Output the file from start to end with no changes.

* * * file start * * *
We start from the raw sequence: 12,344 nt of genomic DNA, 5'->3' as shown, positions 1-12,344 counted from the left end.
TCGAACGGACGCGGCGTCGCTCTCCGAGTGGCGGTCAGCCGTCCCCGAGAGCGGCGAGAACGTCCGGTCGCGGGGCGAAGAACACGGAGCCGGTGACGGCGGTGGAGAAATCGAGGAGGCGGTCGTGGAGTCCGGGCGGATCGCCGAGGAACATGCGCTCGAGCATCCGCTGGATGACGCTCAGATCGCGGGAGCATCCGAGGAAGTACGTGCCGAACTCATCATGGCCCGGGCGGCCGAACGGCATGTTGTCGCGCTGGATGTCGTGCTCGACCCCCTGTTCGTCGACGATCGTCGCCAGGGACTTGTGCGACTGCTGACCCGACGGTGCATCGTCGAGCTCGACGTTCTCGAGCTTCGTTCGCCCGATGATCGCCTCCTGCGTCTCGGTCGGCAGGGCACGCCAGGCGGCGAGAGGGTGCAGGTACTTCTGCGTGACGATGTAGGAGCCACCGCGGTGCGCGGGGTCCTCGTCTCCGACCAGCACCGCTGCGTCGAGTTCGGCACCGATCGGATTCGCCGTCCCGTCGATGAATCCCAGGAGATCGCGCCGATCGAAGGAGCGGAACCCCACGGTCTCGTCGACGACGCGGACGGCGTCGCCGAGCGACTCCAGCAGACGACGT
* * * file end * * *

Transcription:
We start from the raw sequence: 12,344 nt of genomic DNA, 5'->3' as shown, positions 1-12,344 counted from the left end.
TCGAACGGACGCGGCGTCGCTCTCCGAGTGGCGGTCAGCCGTCCCCGAGAGCGGCGAGAACGTCCGGTCGCGGGGCGAAGAACACGGAGCCGGTGACGGCGGTGGAGAAATCGAGGAGGCGGTCGTGGAGTCCGGGCGGATCGCCGAGGAACATGCGCTCGAGCATCCGCTGGATGACGCTCAGATCGCGGGAGCATCCGAGGAAGTACGTGCCGAACTCATCATGGCCCGGGCGGCCGAACGGCATGTTGTCGCGCTGGATGTCGTGCTCGACCCCCTGTTCGTCGACGATCGTCGCCAGGGACTTGTGCGACTGCTGACCCGACGGTGCATCGTCGAGCTCGACGTTCTCGAGCTTCGTTCGCCCGATGATCGCCTCCTGCGTCTCGGTCGGCAGGGCACGCCAGGCGGCGAGAGGGTGCAGGTACTTCTGCGTGACGATGTAGGAGCCACCGCGGTGCGCGGGGTCCTCGTCTCCGACCAGCACCGCTGCGTCGAGTTCGGCACCGATCGGATTCGCCGTCCCGTCGATGAATCCCAGGAGATCGCGCCGATCGAAGGAGCGGAACCCCACGGTCTCGTCGACGACGCGGACGGCGTCGCCGAGCGACTCCAGCAGACGACGT